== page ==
Most students view knowledge as malleable, subject to change, and constantly evolving; therefore, the knowledge they hear is often dismissed as either irrelevant, incomplete, or inapplicable and effects little to no change in their life. But the student who has wrestled with the teacher’s words, tested them in the lab of life, and has seen them proven true knows that these lessons are not mere words. They are more than that. For now they have been internalized. No longer are they part of an ever-changing body of knowledge. Now, they resonate within the student as transforming, eternal truths.

Therefore, “Count it all joy, my brethren, knowing that the testing of your faith produces endurance.” (James 1:2-3) Mere words cannot produce such a response. Nor can “a good talking to.” The only discipline that produces the proper response is the one that provides a test. 

The Day After Christmas

The shepherds returned, glorifying and praising God for all the things they had heard and seen, which were just as they had been told. (Luke 2:20 NIV)


Ok. So here we are. The tree is bare. The used wrapping paper has been thrown away. And the holiday sugar crash has come and gone. Now, we are just trying to figure out how soon we want to step back on the treadmill. Some of us had a day off from work since Christmas was on a Sunday this year, but we are already beginning to look at our compressed schedules for the week and wondering, “Can I get everything done?” And the kids, who were so excited at 7 a.m. yesterday morning, are beginning to say, “I’m bored.” (Except for the one who got a Samsung Gear VR. He’s happily spinning in a chair, detached from his family, entertaining himself in another world)

Some of us had a day off from work since Christmas was on a Sunday this year, but we are already beginning to look at our compressed schedules for the week and wondering, “Can I get everything done?” And the kids, who were so excited at 7 a.m. yesterday morning, are beginning to say, “I’m bored.” (Except for the one who got a Samsung Gear VR. He’s happily spinning in a chair, detached from his family, entertaining himself in another world)

We’ve looked at the decorations once, but we don’t want to deal with that now. And the leftovers. Who’s going to eat all of that food? Our mind’s eye pictures the treadmill again. Maybe if I set it at just a slightly higher incline…

But it’s no use. We feel exhausted just thinking about summoning the energy needed for everything that lies ahead.

Is this what God intended for Christmas to be like?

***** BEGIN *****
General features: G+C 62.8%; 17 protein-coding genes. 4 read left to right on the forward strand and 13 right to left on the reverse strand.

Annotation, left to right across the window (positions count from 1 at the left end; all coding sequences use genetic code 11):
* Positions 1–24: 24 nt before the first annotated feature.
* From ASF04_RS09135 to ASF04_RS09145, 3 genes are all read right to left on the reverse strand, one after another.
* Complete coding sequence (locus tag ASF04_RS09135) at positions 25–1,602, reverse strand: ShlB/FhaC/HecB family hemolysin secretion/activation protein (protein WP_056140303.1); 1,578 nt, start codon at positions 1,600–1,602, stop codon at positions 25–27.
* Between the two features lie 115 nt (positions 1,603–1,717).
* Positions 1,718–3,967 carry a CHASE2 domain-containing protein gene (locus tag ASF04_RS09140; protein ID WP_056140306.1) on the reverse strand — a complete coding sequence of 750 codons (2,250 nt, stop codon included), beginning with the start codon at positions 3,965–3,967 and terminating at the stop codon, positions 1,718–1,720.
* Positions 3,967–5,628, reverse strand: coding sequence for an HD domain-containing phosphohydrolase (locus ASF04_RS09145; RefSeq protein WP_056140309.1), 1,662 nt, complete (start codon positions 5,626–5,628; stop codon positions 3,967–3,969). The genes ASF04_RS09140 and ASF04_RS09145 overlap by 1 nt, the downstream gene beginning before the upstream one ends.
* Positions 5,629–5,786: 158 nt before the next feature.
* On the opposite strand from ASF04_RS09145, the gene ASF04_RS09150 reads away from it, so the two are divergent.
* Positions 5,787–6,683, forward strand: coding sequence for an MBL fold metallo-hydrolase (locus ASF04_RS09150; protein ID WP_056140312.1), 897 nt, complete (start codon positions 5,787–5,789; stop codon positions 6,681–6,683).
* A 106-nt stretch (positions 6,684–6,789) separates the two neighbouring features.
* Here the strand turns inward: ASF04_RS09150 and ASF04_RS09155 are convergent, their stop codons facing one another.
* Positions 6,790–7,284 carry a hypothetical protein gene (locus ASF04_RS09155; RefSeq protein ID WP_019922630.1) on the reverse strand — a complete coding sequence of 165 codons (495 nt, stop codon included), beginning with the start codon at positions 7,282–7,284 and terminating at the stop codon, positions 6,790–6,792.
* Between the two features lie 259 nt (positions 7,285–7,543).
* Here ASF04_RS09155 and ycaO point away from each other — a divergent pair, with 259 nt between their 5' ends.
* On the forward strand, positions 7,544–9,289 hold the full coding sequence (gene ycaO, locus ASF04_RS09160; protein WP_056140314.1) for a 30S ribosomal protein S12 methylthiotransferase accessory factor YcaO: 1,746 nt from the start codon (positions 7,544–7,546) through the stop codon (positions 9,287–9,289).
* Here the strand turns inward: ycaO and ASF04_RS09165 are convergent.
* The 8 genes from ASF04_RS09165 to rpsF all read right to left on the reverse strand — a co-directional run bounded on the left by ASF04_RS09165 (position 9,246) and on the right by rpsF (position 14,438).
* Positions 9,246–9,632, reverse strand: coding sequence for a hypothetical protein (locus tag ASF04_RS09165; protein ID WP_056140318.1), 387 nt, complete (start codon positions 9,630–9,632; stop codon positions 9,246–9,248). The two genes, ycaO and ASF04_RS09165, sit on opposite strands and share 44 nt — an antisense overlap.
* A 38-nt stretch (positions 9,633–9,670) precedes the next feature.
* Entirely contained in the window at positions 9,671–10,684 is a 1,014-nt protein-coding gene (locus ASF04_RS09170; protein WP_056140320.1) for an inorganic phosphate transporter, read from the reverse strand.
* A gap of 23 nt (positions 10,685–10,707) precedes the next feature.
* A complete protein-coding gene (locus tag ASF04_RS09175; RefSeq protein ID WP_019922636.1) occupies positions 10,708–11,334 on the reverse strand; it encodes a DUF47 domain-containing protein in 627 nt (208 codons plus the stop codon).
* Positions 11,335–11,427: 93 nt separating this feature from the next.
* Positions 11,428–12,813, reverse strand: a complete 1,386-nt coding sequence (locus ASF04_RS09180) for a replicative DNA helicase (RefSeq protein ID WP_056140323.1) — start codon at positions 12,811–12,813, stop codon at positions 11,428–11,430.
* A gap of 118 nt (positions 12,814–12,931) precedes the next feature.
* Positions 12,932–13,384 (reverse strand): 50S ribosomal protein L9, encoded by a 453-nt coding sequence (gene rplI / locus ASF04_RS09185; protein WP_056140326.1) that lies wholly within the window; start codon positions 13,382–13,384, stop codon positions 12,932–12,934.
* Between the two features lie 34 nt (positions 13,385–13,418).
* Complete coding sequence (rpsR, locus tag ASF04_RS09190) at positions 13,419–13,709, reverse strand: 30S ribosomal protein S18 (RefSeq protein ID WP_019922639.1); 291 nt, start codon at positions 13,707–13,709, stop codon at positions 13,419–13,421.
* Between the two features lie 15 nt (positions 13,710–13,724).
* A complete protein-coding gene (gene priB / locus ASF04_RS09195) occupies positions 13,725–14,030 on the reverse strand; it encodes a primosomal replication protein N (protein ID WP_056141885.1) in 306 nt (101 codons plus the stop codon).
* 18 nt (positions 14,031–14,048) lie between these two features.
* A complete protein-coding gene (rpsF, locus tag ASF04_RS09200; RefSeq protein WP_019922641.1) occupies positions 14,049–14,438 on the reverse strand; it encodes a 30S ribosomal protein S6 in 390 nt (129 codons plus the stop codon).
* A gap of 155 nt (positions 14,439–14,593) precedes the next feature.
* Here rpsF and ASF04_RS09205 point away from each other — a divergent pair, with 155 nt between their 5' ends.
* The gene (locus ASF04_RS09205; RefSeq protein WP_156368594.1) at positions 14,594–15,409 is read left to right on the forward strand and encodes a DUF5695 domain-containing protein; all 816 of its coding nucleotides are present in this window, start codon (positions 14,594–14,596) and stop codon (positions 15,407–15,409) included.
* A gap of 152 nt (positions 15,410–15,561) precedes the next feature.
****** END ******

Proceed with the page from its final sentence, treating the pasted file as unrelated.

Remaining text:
Sometimes I wonder.

Our tradition of gift giving comes from the “three” (there could have been more) wise men. But they did not arrive to give their gifts until Jesus was around 2 years old. On the night of His birth, however, there was only one gift given to the Christ child.

No. Not “the gift of life.” That’s too obvious. And for a God who was preexistent, unnecessary.

No, what Christ received the night of His birth was both simple and profound. Summoned by a great company of angels, a throng of smelly shepherds searched every place in Jerusalem that had a manger until they discovered the sight of the nativity. There, surrounded by a small contingent of animals, a man and a woman bent over the small wooden trough and marveled at their newborn son. It must have been awkward for the parents to have this band of men peek their heads in and ask to view the baby. But they allowed it. And when the shepherds saw the angels’ message was true, it was then and only then that they gave their gift to the Christ.

What was the shepherds’ gift?

They gave the gift of praise.

Appropriate. Don’t you think?

In the true spirit of Christmas, “It came without ribbons. It came without tags. It came without packages, boxes or bags.” Yes, the one Christmas gift that Christ received on his birthday is the same gift we seem to fail to give him every year.

We are so focused on giving to each other (and, let’s be honest, on receiving as well) that we forget to give the one gift that persists and remains relevant even 2000 years later.


So, let’s take a moment. If this day after Christmas is leaving you feeling blah-hungover, maybe it’s time to put the focus back on the person it is intended to celebrate. Maybe today can be the beginning of exhilarated rejoicing of a promise fulfilled to all humanity. Maybe today we can begin to see Christmas for what it really is. God. In the flesh. As a baby. Given to mankind to take away the sins of the world.

If that’s not something to celebrate, you may have your priorities wrong.


(Quote from Dr. Seuss’ “How the Grinch Stole Christmas”)

Neuroscience and Jesus

This is my dog, Hobbes. And he barks.

A lot.